Hospitals’ rate of care slow in July

New medical interns enter hospitals across Minnesota.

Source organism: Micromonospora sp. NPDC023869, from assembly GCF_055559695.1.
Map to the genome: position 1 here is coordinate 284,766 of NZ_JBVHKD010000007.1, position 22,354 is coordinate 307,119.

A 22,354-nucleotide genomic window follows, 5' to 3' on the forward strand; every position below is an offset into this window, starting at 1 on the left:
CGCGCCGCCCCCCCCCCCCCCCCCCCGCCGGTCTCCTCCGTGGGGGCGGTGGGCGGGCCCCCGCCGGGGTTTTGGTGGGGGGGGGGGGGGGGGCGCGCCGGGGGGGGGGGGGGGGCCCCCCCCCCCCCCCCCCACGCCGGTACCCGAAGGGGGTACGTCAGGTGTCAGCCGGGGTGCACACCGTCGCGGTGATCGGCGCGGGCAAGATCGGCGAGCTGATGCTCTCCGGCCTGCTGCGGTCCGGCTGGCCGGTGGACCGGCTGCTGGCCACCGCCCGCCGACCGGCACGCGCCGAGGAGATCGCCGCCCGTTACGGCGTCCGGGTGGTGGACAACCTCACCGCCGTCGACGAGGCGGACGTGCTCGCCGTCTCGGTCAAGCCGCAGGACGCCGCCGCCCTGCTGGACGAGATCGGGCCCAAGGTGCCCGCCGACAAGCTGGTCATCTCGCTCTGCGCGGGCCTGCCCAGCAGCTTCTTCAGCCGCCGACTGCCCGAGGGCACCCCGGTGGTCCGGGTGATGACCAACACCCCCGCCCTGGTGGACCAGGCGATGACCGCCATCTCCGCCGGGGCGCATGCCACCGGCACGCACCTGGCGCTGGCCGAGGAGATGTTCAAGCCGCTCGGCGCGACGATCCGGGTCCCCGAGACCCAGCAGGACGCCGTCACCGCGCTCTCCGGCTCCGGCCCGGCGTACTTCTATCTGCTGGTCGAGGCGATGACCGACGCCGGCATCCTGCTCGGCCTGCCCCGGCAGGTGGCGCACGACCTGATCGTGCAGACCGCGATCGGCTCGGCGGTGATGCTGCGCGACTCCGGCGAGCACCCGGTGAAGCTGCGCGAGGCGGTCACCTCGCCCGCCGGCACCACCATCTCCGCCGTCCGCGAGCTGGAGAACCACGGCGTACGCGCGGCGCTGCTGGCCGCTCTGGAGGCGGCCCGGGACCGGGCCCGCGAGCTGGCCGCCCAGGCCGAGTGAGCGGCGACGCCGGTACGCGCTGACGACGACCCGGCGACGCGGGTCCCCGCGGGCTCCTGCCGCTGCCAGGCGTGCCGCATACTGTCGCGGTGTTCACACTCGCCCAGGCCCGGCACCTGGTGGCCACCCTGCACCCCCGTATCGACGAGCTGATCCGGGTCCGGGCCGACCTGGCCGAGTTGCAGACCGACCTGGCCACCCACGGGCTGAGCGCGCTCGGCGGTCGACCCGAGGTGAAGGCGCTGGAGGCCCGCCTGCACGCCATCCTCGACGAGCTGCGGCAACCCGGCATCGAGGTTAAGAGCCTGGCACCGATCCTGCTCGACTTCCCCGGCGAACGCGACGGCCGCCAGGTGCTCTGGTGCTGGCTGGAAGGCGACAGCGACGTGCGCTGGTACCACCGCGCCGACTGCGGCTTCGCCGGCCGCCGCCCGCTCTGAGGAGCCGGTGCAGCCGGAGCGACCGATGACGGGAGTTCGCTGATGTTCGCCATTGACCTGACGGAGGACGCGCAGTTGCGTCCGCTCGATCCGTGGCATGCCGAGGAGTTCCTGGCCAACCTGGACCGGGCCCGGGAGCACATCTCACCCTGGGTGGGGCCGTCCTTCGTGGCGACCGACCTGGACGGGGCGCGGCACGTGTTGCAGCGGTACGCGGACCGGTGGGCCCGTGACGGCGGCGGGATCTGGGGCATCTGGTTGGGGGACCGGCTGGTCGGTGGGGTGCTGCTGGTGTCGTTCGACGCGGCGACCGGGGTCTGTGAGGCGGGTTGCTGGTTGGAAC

There is an old saying among doctors: âÄúDonâÄôt get sick in July.âÄù As new medical interns begin work at hospitals across Minnesota this month, many hospitalsâÄô pace of care slows down in a phenomenon referred to by many in the medical community as the âÄúJuly Effect.âÄù Doctors and interns at Twin Cities teaching hospitals including Hennepin County Medical Center , Abbott Northwestern Hospital and the University of Minnesota Medical Center, said the âÄúJuly EffectâÄù does exist, but its impact is minimized by the close supervision of veteran staff. âÄúThere is a pretty big safety net,âÄù said William Browne, Program Director, Internal Medicine Residency Program at the University of Minnesota. He said multiple layers of supervision include residents overseeing medical students, attending physicians watching over both residents and interns, and the nursing staff double checking orders. However, in striving to maintain the usual quality of care, the rate that patients receive it slows. âÄúIt almost takes me twice as long, because I will look up things two, three, four times just to be sure,âÄù said Misty Retzlaff, an intern at the University of Minnesota. âÄúThe residents are all very knowledgeable, but they are not very efficient,âÄù said Louis Ling, associate medical director for medical education at Hennepin County Medical Center and associate dean for medical education at the University of Minnesota . He said the best way for new residents to learn multi-tasking âÄúis being a waiter or a waitress and having to handle a bunch of tables.âÄù He compared patients in July to customers at a restaurant, âÄúorders are still right, they get their food, itâÄôs the right food, itâÄôs just that you might not get to them quickly enough and say âÄòOh, how are things going?âÄô âÄù âÄúPatients probably donâÄôt get feedback they would like to have, or they would get at other times of the year,âÄù Ling said. Interns may not be checking in with patients as often, but they double-check uncertainties with medical staff frequently. âÄúAnything that I am remotely questioning I will ask,âÄù Retzlaff said. Even in the middle of the night âÄúthere is an attending physician and there is also a supervising resident that we can also call âĦ they pretty much say if you have questions donâÄôt hesitate to ask,âÄù Brandon Anderson, an intern at the University of Minnesota , said. âÄúThere [are] some departments that will actually beef up their staffing âĦ they might have an extra chief resident,âÄù said Ling. Although most Minnesota hospitals do not have a policy that increases hours or minimizes vacation time of experienced staff in July, âÄúpeople are a little bit more vigilant,âÄù Bob Miner, internal medicine program director for Abbott Northwestern , said. A study conducted by Harvard researchers and published by the National Bureau of Economic Research showed that from 1993-2001, in 700 teaching hospitals across the United States, the average length of stay increased by 2 percent and average mortality increased by 4 percent following the change of staff. This equaled 1,500 to 2,750 additional deaths each year. Miner said that kind of study has not been conducted at Abbott Northwestern and that âÄúsome hospitals overall have shown that âĦ my feeling is thatâÄôs probably not true here.âÄù There may be other factors involved in the increased deaths, Ling said. He cited drinking-related injuries as a possible cause, âÄúin the summertime there is just more alcohol.âÄù